Essay On Evelina

1523 Words7 Pages
The enthusiasm in Evelina’s early letters to Mr. Villars is ironic considering many of the experiences she has both in London and Bristol are difficult and unpleasant. Often in these situations, she’s the victim to social protocols. Throughout Evelina, the titular character is a victim of a combination of physical, social, and mental constraint. During her time in London, Evelina is the victim of physical restraint. Innocent places like a garden, an opera house, or a carriage turn into a prison that can hold Evelina captive. Her walk with Miss Branghtons down the alley at Vauxhall ends with her encountering a group of men who grab her and assume she’s a prostitute. Her “rescuer” Sir Clements, interprets her situation (walking in a dimly lit place unaccompanied) in a negative light. Often Evelina is too frightened to intimidate or condemn her attackers. The carriage incident shows the difference in power between Sir Clement and Evelina. Sir…show more content…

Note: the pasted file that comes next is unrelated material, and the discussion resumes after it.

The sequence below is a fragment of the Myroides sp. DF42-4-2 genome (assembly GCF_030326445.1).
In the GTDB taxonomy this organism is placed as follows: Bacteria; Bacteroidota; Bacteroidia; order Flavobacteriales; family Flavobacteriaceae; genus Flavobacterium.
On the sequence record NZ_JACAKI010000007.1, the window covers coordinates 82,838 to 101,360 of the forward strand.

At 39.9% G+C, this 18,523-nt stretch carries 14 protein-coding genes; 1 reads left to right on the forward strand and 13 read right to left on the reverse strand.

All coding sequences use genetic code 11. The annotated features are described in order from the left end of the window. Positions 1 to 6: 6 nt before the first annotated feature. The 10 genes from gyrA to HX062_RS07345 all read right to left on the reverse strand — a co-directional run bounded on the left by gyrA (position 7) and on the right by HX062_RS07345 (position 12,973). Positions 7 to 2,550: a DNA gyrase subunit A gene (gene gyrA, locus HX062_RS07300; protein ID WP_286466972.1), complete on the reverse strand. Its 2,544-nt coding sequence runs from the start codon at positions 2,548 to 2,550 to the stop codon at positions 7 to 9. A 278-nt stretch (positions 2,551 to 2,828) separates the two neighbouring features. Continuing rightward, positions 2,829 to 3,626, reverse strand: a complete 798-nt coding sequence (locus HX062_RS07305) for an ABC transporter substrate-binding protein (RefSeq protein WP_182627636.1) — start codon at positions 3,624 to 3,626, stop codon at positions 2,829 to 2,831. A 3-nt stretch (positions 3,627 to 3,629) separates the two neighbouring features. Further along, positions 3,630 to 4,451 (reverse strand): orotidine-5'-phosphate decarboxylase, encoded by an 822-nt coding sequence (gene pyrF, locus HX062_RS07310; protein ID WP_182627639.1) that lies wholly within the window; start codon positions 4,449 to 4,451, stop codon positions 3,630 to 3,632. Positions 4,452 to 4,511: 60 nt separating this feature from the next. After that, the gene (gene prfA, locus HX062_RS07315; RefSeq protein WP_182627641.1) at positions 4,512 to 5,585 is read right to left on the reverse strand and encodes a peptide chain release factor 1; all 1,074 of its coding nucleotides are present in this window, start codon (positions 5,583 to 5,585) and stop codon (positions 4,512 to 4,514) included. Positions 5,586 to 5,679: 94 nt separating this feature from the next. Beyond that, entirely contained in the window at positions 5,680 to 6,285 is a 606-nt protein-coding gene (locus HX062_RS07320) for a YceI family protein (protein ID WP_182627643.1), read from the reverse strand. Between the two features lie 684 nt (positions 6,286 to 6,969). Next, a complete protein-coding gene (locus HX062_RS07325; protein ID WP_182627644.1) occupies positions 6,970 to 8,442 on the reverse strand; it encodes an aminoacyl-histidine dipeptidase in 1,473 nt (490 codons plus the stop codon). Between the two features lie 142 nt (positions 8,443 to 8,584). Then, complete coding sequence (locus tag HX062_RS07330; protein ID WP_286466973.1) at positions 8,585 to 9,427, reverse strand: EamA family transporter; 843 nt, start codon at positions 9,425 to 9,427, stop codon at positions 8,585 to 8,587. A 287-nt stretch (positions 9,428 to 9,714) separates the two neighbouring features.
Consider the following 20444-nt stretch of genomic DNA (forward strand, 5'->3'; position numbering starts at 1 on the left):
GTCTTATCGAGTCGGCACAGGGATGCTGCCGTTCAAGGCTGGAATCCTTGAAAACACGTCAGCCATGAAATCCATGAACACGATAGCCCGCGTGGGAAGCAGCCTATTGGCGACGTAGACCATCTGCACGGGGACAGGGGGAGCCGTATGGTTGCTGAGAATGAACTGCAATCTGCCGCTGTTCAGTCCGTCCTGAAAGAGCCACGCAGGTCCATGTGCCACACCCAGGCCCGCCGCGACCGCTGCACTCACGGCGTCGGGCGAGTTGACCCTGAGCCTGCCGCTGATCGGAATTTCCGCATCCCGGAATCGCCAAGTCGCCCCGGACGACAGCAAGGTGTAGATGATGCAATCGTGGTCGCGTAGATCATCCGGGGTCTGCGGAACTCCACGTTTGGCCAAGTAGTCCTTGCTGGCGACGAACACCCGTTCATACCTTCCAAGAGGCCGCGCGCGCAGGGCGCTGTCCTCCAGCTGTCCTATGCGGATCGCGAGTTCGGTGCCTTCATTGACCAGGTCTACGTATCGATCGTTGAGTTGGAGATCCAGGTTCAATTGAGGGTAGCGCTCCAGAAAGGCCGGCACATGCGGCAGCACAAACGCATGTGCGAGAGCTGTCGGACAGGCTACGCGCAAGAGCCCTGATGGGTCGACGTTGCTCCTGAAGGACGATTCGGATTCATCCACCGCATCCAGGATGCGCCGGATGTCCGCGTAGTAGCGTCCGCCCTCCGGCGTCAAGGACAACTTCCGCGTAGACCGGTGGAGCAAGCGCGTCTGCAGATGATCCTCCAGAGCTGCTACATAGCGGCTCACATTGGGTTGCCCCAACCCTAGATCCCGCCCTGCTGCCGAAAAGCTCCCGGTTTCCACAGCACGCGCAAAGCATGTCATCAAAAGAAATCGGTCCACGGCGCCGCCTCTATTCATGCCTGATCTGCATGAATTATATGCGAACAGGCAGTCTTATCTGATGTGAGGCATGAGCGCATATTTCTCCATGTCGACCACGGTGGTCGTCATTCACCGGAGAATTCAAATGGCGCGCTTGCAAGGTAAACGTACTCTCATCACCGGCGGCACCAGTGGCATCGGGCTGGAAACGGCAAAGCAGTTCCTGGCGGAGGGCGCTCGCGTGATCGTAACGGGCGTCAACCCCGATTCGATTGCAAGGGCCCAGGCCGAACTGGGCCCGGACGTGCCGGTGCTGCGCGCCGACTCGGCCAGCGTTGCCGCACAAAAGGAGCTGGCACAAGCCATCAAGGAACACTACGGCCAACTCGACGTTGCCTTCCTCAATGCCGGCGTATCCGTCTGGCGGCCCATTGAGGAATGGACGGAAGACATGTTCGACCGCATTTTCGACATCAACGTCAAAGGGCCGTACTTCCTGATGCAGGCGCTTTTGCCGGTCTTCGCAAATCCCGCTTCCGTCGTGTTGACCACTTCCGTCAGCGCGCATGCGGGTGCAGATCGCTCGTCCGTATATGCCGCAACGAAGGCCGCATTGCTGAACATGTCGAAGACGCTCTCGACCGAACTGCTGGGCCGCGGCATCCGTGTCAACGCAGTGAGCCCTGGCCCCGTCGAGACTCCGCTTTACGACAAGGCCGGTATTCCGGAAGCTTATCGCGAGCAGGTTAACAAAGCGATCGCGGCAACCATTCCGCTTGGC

Lord Orville is “the most delicate of men” (pg. 305), as he tries to diminish discomfort in the people around him. When Evelina is separated from her companions after the opera, Sir Clement offers to take her in his coach while Lord Orville simply offers his coach and servants and makes it clear he will go home in a chair. Evelina responds with “How grateful did I feel for a proposal so considerate, and made with so much delicacy” (pg. 97). His delicacy shows up once again when he asks about the two women he saw with Evelina at Marybone without saying the women were prostitutes or suspecting her virtue. Evelina admires Lord Orville’s actions “Generous, noble Lord Orville! How disinterested his conduct! How delicate his whole behavior! Willing to advise, yet afraid to wound me” (pg. 242). This contrasts the false delicacies seen in other characters such as Lovel, who uses the societal rules and politeness in an underhanded
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